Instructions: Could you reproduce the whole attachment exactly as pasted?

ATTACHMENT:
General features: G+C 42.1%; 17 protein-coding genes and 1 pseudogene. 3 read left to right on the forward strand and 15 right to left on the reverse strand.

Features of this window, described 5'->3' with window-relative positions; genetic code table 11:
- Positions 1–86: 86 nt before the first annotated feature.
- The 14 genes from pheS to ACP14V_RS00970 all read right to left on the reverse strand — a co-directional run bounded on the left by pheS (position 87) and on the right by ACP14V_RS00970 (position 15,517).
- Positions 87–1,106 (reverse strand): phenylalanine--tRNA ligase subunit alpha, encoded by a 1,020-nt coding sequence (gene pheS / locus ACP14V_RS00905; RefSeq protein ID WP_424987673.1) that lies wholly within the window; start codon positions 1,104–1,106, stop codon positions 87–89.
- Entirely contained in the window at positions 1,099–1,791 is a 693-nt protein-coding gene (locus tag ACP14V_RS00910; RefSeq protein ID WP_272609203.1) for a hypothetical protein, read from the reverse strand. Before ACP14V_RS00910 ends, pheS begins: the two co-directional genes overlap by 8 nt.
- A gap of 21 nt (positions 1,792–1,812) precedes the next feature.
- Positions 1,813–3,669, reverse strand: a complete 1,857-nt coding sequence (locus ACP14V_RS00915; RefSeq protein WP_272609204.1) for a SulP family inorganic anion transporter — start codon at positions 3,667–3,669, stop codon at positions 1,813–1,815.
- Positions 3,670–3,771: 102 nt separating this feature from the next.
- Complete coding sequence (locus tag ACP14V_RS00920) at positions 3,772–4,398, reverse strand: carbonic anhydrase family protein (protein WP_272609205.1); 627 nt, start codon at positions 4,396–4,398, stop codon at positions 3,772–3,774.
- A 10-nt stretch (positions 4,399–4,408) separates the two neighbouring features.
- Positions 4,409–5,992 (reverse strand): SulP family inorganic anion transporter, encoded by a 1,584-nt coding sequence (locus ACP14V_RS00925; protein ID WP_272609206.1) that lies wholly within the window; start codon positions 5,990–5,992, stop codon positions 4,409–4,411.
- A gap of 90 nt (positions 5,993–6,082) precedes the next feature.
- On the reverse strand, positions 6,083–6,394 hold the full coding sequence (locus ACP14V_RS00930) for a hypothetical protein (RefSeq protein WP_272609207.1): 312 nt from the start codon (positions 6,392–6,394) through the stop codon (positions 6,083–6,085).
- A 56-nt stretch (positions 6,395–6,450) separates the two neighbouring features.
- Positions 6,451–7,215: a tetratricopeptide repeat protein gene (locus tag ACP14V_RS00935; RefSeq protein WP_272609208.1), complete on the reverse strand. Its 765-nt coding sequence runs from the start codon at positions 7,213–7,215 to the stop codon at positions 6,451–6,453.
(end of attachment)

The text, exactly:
General features: G+C 42.1%; 17 protein-coding genes and 1 pseudogene. 3 read left to right on the forward strand and 15 right to left on the reverse strand.

Features of this window, described 5'->3' with window-relative positions; genetic code table 11:
- Positions 1–86: 86 nt before the first annotated feature.
- The 14 genes from pheS to ACP14V_RS00970 all read right to left on the reverse strand — a co-directional run bounded on the left by pheS (position 87) and on the right by ACP14V_RS00970 (position 15,517).
- Positions 87–1,106 (reverse strand): phenylalanine--tRNA ligase subunit alpha, encoded by a 1,020-nt coding sequence (gene pheS / locus ACP14V_RS00905; RefSeq protein ID WP_424987673.1) that lies wholly within the window; start codon positions 1,104–1,106, stop codon positions 87–89.
- Entirely contained in the window at positions 1,099–1,791 is a 693-nt protein-coding gene (locus tag ACP14V_RS00910; RefSeq protein ID WP_272609203.1) for a hypothetical protein, read from the reverse strand. Before ACP14V_RS00910 ends, pheS begins: the two co-directional genes overlap by 8 nt.
- A gap of 21 nt (positions 1,792–1,812) precedes the next feature.
- Positions 1,813–3,669, reverse strand: a complete 1,857-nt coding sequence (locus ACP14V_RS00915; RefSeq protein WP_272609204.1) for a SulP family inorganic anion transporter — start codon at positions 3,667–3,669, stop codon at positions 1,813–1,815.
- Positions 3,670–3,771: 102 nt separating this feature from the next.
- Complete coding sequence (locus tag ACP14V_RS00920) at positions 3,772–4,398, reverse strand: carbonic anhydrase family protein (protein WP_272609205.1); 627 nt, start codon at positions 4,396–4,398, stop codon at positions 3,772–3,774.
- A 10-nt stretch (positions 4,399–4,408) separates the two neighbouring features.
- Positions 4,409–5,992 (reverse strand): SulP family inorganic anion transporter, encoded by a 1,584-nt coding sequence (locus ACP14V_RS00925; protein ID WP_272609206.1) that lies wholly within the window; start codon positions 5,990–5,992, stop codon positions 4,409–4,411.
- A gap of 90 nt (positions 5,993–6,082) precedes the next feature.
- On the reverse strand, positions 6,083–6,394 hold the full coding sequence (locus ACP14V_RS00930) for a hypothetical protein (RefSeq protein WP_272609207.1): 312 nt from the start codon (positions 6,392–6,394) through the stop codon (positions 6,083–6,085).
- A 56-nt stretch (positions 6,395–6,450) separates the two neighbouring features.
- Positions 6,451–7,215: a tetratricopeptide repeat protein gene (locus tag ACP14V_RS00935; RefSeq protein WP_272609208.1), complete on the reverse strand. Its 765-nt coding sequence runs from the start codon at positions 7,213–7,215 to the stop codon at positions 6,451–6,453.